One Saturday morning we cycled to a seldom-used beach; there we built a flotilla of rafts. Flotsam and jetsam. We dragged pallets washed in to the shore and shoved driftwood and a variety of containers in through the slats. Three of us, like tropical Huck Finns, launched the unlikely craft into the water. We laughed and joked with one another as the current carried us along the coast. But we started to drift further apart under the influence of the current and waves and the differences in the seaworthiness of our individual rafts. I lagged further behind- not being much of a marine designer. My friends had rounded the point on the coastal current while I…well, I had been daydreaming, looking towards the distant coast of Venezuela wondering what life was like there, and when next I checked my bearings, discovered I was much further from the shore than I had been only, it seemed , moments before. As I vacillated, wondering whether to attempt the swim to the shore, it seemed to rush into the distance.
Desert island adventure? No, just fear. The raft bobbed and spun in the choppy offshore sea, and I clung to it feeling sick. Alone in the sun I had time enough to recall the drowned, native, fisherman brought in a few months before to the boat-slip near the Esso club. My first sight of a dead body, I had watched, as his friends tried frantically to empty his lungs and bring him back to life- but only froth and mucus for all their labour. He had dived off the boat to try to clear the anchor, but his leg had become entangled in the rope, and he was dead before they could cut him free. A matter of minutes, they said. Not for the last time, I promised God, with whom, then, I was on speaking terms…I promised Him not to be so stupid again…if only. The denouement? Well, I’m still here.
Mr Flaherty, a big noise in the company, whose son, Steve, I hung out with occasionally, had a cabin cruiser that he used to take friends, and other corporate big guns from the States, out into the Caribbean in search of game fish. Coming back from a successful morning’s hunt for aquatic game, I guess he pulled another prize from the water. Although, judging from what he said to me and repeated to my parents on the phone that night, I was valued at much less than the fish in the capacious icebox of his boat. It was an early brush with metaphysics and the larger questions, I think they are called. I do prefer the way that artists address these larger questions- professional preachers and career carers usually leave me cheering for the grim reaper. And one of the larger artists addressing these questions is Les Murray, Australia’s premier poet. Listen to this- from his poem, The Quality of Sprawl:
Sprawl is the quality/of the man who cut down his Rolls-Royce/into a farm utility truck, and sprawl/is what the company lacked when it made repeated efforts/to buy the vehicle back and repair its image./Sprawl is doing your farming by aeroplane, roughly,/of driving a hitchhiker that extra hundred miles home./It is the rococo of being your own still centre,/It is never lighting cigars with ten-dollar notes:/that’s idiot ostentation and murder of starving people./Nor can it be bought with the ash of million-dollar deeds./ Sprawl is Hank Stamper in Never Give an Inch/bisecting an obstructive official’s desk with a chainsaw./Not harming the official. Sprawl is never brutal/though it’s often intransigent…/Sprawl gets up the nose of many kinds of people/(every kind that comes in kinds) whose futures don’t include it…/ No, sprawl is full-gloss murals on a council-house wall./ Sprawl leans on things. It is loose-limbed in its mind./Reprimanded and dismissed/it listens with a grin and one boot up on the rail/of possibility. It may have to leave the earth…/Being roughly Christian, it scratches the other cheek/and thinks it unlikely. Though people have been shot for sprawl. [play Patrimony]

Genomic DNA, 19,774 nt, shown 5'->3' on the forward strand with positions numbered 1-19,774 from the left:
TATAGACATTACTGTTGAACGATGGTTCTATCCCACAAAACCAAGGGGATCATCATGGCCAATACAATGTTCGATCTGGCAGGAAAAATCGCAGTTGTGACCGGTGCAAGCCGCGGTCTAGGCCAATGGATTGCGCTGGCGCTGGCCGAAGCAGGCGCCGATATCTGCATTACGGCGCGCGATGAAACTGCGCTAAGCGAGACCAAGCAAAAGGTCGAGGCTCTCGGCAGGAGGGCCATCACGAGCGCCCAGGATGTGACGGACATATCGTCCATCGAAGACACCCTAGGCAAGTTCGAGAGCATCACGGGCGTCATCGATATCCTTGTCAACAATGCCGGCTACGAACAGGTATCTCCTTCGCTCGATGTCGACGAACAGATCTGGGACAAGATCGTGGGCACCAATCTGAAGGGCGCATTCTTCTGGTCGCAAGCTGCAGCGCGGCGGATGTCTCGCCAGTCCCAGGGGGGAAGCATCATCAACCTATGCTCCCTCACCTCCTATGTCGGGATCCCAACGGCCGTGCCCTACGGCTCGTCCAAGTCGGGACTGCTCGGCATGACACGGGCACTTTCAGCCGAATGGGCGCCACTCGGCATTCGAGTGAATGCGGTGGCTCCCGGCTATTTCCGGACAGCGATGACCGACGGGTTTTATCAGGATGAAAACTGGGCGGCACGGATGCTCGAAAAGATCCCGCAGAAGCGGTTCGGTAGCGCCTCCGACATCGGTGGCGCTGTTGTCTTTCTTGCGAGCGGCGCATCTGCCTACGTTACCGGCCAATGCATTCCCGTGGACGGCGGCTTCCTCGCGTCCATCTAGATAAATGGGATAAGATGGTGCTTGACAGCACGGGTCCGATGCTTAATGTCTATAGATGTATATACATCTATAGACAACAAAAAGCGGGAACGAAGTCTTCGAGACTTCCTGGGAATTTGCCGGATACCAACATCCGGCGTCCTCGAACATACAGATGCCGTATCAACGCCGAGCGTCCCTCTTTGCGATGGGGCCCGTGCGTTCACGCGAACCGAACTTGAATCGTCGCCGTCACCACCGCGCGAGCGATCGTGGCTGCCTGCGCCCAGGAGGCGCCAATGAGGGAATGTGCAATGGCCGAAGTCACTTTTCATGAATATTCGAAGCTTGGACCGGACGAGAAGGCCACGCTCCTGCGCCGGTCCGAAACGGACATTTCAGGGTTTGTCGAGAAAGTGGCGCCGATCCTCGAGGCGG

What is he doing? He’s on his feet and appears to be dancing! Has he got a second wind? No, he’s sprawled on the rug now. Lucky for him it is a thick woollen affair with colourful ethnic designs and tasteful tassels at each end. He lies there motionless. He now fumbles in his dressing gown pocket. Is it to retrieve his panic button to summon help? He certainly seems to require it. Oh, he’s sipping from his flask. He screws the cap shut and laboriously gets to his feet and resumes his seat. He gazes out the window and taps his fingers on the armrest. I think this is a safer use of appendages than his rather pathetic previous use of the lower ones! Now he is nodding off, he needs the rest, poor man, what with all that mixing of pharmaceuticals and alcohol. And nary a thing to eat, too.
Credits: All written text, song lyrics andmusic (including background music) written and composed by Quentin Bega unless otherwise specified in the credits section after individual posts. Illustrative excerpts from other texts identified clearly within each podcast. I donate to and use Wikipedia frequently as one of the saner sources of information on the web.
Technical Stuff: Microphone- Shure SM58; (for the podcast spoken content) Audio Technica AT 2020 front-facing with pop filter); Apogee 76K also used for songs and spoken text
For recording and mixing down: 64-bit N-Track Studio 9 Extended used; Rubix 22 also used for mixing of microphone(s) and instruments. I use the Band in a Box/RealBand 2022 combo for music composition